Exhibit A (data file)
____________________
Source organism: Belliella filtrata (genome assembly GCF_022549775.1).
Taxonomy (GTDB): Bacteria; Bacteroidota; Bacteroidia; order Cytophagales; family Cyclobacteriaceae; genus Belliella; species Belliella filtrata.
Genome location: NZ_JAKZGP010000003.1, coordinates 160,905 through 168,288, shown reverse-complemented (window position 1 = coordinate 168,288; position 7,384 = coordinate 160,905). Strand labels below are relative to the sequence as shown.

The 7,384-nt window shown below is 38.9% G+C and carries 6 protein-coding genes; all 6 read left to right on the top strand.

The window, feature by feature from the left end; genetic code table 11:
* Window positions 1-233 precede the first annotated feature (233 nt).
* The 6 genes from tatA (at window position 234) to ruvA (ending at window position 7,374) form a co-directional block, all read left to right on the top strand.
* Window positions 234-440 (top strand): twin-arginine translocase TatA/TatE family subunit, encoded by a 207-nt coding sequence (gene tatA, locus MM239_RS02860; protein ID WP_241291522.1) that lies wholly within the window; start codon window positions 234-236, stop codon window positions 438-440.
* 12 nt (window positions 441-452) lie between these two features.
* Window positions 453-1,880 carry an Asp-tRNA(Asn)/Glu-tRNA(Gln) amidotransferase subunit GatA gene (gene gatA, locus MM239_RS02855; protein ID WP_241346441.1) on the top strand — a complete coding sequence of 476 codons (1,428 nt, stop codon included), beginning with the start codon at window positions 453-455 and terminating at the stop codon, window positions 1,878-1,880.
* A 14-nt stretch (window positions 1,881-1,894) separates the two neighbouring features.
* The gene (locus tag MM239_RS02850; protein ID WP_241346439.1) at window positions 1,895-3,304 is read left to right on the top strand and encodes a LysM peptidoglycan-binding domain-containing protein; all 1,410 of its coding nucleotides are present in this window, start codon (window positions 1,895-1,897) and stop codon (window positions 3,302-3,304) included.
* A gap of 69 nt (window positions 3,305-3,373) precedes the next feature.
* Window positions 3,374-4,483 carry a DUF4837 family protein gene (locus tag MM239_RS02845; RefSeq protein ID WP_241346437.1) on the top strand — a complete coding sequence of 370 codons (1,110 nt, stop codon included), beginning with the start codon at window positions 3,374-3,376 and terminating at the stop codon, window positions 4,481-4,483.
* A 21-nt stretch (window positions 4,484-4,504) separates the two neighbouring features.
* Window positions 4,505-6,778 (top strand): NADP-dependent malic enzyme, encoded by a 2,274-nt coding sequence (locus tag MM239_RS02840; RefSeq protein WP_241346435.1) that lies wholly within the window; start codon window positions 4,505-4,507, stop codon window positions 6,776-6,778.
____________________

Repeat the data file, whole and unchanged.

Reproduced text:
Source organism: Belliella filtrata (genome assembly GCF_022549775.1).
Taxonomy (GTDB): Bacteria; Bacteroidota; Bacteroidia; order Cytophagales; family Cyclobacteriaceae; genus Belliella; species Belliella filtrata.
Genome location: NZ_JAKZGP010000003.1, coordinates 160,905 through 168,288, shown reverse-complemented (window position 1 = coordinate 168,288; position 7,384 = coordinate 160,905). Strand labels below are relative to the sequence as shown.

The 7,384-nt window shown below is 38.9% G+C and carries 6 protein-coding genes; all 6 read left to right on the top strand.

The window, feature by feature from the left end; genetic code table 11:
* Window positions 1-233 precede the first annotated feature (233 nt).
* The 6 genes from tatA (at window position 234) to ruvA (ending at window position 7,374) form a co-directional block, all read left to right on the top strand.
* Window positions 234-440 (top strand): twin-arginine translocase TatA/TatE family subunit, encoded by a 207-nt coding sequence (gene tatA, locus MM239_RS02860; protein ID WP_241291522.1) that lies wholly within the window; start codon window positions 234-236, stop codon window positions 438-440.
* 12 nt (window positions 441-452) lie between these two features.
* Window positions 453-1,880 carry an Asp-tRNA(Asn)/Glu-tRNA(Gln) amidotransferase subunit GatA gene (gene gatA, locus MM239_RS02855; protein ID WP_241346441.1) on the top strand — a complete coding sequence of 476 codons (1,428 nt, stop codon included), beginning with the start codon at window positions 453-455 and terminating at the stop codon, window positions 1,878-1,880.
* A 14-nt stretch (window positions 1,881-1,894) separates the two neighbouring features.
* The gene (locus tag MM239_RS02850; protein ID WP_241346439.1) at window positions 1,895-3,304 is read left to right on the top strand and encodes a LysM peptidoglycan-binding domain-containing protein; all 1,410 of its coding nucleotides are present in this window, start codon (window positions 1,895-1,897) and stop codon (window positions 3,302-3,304) included.
* A gap of 69 nt (window positions 3,305-3,373) precedes the next feature.
* Window positions 3,374-4,483 carry a DUF4837 family protein gene (locus tag MM239_RS02845; RefSeq protein ID WP_241346437.1) on the top strand — a complete coding sequence of 370 codons (1,110 nt, stop codon included), beginning with the start codon at window positions 3,374-3,376 and terminating at the stop codon, window positions 4,481-4,483.
* A 21-nt stretch (window positions 4,484-4,504) separates the two neighbouring features.
* Window positions 4,505-6,778 (top strand): NADP-dependent malic enzyme, encoded by a 2,274-nt coding sequence (locus tag MM239_RS02840; RefSeq protein WP_241346435.1) that lies wholly within the window; start codon window positions 4,505-4,507, stop codon window positions 6,776-6,778.